Federal Green Construction Guide for Specifiers - Frequently Asked Questions
Last updated: 05-28-2009
- The Energy Independence and Security Act of 2007 (EISA)
- The Resource Conservation and Recovery Act authorized Comprehensive Procurement Guidelines (CPG),
- The National Technology Transfer and Advancement Act/OMB Circular A-119,
- Executive Order 13693, "Planning for Federal Sustainability in the Next Decade",
- DOE's Federal Energy Management Program Product Efficiency Recommendations, and
- EPA's Green Building-related programs' recommendations.
How will use of these documents be enforced?
While certain provisions, where indicated, are required for U.S. federal agency projects, the Guide is not intended to establish procurement policy. Furthermore, EPA, the Office of the Federal Environmental Executive, and the Whole Building Design Guide do not intend the use of this Guide to be mandatory. Therefore, there is no associated enforcement mechanism.
How are guide specifications intended to be used?
The Guide provides sample specification language intended to be inserted into project specifications as appropriate to the agency's environmental goals. Certain provisions, where indicated, are required for U.S. federal agency projects. Sample specification language is presented in the Constructions Specifications format used in traditional Owner-Designer-Contractor relationships in which the Owner issues a set of Bid Documents developed by the Designer for bid (and execution) by the Contractor. Sample specification language is numbered to clearly distinguish it from advisory or discussion material. Each sample is preceded by identification of the typical location in a specification section where it would appear using the SectionFormat™ of the Construction Specifications Institute. For Design/Build contracts, the Guide can assist the Design/Build Contractor in understanding the generally expected performance requirements for green building.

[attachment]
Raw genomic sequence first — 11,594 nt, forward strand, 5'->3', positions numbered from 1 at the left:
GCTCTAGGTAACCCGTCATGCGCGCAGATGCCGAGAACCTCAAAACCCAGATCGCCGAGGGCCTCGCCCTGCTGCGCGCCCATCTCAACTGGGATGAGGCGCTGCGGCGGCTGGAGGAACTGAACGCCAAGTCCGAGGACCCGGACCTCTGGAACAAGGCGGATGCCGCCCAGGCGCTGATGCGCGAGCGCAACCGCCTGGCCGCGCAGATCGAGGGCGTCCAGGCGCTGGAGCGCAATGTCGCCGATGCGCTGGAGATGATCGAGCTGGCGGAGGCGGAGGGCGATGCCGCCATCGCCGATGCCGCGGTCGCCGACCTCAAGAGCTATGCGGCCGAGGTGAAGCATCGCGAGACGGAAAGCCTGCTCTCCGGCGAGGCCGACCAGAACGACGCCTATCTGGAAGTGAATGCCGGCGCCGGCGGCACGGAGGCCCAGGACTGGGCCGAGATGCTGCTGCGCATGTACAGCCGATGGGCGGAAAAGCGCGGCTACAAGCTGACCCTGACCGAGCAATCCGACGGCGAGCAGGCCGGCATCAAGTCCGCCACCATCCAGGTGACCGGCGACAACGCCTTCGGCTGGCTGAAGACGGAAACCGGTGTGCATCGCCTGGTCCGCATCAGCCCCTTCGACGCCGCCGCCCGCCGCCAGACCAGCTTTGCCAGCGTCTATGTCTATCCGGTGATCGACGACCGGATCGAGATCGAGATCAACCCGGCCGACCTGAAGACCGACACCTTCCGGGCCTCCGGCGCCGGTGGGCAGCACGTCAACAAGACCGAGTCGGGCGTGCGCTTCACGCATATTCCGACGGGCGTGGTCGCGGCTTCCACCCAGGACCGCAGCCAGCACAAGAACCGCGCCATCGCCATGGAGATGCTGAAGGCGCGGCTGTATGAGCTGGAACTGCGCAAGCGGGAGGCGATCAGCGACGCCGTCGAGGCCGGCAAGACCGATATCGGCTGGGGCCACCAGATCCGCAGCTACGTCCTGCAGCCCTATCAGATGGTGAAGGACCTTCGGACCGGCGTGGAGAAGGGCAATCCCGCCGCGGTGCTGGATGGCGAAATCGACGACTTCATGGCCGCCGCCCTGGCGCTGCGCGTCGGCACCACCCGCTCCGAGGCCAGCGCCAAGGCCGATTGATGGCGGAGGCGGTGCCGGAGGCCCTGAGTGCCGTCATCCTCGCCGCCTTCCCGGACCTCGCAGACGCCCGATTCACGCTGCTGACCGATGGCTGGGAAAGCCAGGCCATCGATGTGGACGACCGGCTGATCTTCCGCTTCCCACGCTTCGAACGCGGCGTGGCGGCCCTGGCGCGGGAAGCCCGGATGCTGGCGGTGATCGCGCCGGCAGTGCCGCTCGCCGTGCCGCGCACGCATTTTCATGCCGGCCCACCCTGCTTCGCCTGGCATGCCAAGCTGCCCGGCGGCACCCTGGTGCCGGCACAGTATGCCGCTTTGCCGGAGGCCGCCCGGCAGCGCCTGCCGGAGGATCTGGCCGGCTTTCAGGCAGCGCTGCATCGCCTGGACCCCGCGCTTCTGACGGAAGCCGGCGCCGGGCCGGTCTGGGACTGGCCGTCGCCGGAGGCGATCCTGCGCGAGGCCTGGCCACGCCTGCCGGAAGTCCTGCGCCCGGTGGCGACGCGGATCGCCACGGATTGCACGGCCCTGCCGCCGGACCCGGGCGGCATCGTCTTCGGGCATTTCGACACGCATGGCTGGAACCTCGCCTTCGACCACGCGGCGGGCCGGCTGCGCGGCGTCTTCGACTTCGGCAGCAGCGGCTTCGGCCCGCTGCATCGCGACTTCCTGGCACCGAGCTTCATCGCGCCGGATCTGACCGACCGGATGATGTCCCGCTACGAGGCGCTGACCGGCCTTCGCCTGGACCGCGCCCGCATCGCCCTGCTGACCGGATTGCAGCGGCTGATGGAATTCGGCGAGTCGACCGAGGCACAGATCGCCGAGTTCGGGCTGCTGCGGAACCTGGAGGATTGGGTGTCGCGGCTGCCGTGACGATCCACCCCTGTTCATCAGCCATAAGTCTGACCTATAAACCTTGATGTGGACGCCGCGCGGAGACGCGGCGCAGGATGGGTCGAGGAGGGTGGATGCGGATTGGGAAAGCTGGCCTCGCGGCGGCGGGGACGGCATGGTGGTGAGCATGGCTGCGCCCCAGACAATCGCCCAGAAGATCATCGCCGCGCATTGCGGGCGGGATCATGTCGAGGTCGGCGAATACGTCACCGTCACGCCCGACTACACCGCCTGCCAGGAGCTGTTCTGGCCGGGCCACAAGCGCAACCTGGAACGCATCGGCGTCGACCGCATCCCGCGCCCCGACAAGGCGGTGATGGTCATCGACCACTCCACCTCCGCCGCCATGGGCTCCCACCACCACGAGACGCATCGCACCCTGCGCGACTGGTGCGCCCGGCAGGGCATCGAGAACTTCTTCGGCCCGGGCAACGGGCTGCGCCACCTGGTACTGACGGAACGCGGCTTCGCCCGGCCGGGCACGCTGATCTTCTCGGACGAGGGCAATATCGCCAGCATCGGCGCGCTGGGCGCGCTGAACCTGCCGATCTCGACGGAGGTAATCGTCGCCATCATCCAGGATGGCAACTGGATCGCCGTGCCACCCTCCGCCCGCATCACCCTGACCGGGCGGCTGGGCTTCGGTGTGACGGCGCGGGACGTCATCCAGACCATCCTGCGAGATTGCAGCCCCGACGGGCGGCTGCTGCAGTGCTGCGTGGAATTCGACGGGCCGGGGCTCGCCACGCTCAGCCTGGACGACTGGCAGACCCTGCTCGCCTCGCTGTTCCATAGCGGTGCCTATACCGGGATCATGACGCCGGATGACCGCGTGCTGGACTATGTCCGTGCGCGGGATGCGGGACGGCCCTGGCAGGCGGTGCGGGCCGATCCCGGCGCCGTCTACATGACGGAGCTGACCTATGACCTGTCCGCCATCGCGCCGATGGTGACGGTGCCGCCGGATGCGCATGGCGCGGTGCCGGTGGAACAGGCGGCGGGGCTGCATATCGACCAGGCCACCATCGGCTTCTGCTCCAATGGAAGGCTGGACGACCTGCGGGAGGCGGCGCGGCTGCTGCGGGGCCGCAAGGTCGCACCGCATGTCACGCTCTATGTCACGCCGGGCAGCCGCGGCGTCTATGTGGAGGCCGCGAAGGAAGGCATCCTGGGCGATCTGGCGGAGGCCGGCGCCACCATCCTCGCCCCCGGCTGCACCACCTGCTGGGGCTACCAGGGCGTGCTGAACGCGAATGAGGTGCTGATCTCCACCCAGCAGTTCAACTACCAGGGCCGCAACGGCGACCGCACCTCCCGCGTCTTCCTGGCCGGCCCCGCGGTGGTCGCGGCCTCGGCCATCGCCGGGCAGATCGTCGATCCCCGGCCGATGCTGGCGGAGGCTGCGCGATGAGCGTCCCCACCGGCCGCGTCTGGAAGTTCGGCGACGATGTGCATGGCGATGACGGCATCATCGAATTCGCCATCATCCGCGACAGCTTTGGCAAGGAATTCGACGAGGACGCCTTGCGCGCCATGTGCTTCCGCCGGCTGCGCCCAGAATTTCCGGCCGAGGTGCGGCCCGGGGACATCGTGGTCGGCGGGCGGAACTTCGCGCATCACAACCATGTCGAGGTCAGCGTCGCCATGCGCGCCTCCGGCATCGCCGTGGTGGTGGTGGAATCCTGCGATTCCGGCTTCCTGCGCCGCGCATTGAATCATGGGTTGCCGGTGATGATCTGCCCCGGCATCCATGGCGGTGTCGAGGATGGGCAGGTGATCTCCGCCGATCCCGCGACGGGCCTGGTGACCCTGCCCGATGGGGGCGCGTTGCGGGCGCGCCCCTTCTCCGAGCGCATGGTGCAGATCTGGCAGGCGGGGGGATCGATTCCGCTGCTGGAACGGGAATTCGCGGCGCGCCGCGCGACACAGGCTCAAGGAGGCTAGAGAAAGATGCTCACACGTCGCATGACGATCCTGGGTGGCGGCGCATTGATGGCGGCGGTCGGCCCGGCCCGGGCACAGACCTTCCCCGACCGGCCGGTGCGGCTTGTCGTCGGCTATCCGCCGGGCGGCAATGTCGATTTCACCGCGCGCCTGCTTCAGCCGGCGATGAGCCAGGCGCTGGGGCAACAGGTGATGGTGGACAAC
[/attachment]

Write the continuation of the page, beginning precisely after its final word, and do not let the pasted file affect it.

How much will these specifications cost?
The Federal Green Construction Guide for Specifiers should assist in lowering design costs for green buildings as it provides preliminary materials/methods research and model Construction Specifications language in a readily accessible format.
The Federal Green Construction Guide for Specifiers should assist in lowering construction costs for green buildings as it provides guidance that quantifies generally expected performance requirements for green building.
The Federal Green Construction Guide for Specifiers includes a range of green building materials and methods, representative of that which is available in the market. For most materials and methods, the range reflects a spectrum of options in cost, aesthetics, and performance. Depending on project decisions, the materials and methods selected may be more, less, or equivalent to the less environmentally preferable material or method that is being replaced. While it remains true for many products that the green option costs more to install and less to operate, the market continues to evolve. For example, as contractors become more familiar with construction waste management techniques and as the national infrastructure to process recyclables expands, construction waste management becomes not only cost competitive but less expensive than landfilling.
How will these specifications affect other (non-green) project requirements?
The Federal Green Construction Guide for Specifiers addresses only green performance requirements. These green performance requirements are intended to supplement other project requirements for materials, products, and systems. These green performance requirements are NOT intended to diminish or replace the functional requirements, aesthetic requirements, cost requirements or other project requirements for materials, products, and systems.
What size projects can use this tool?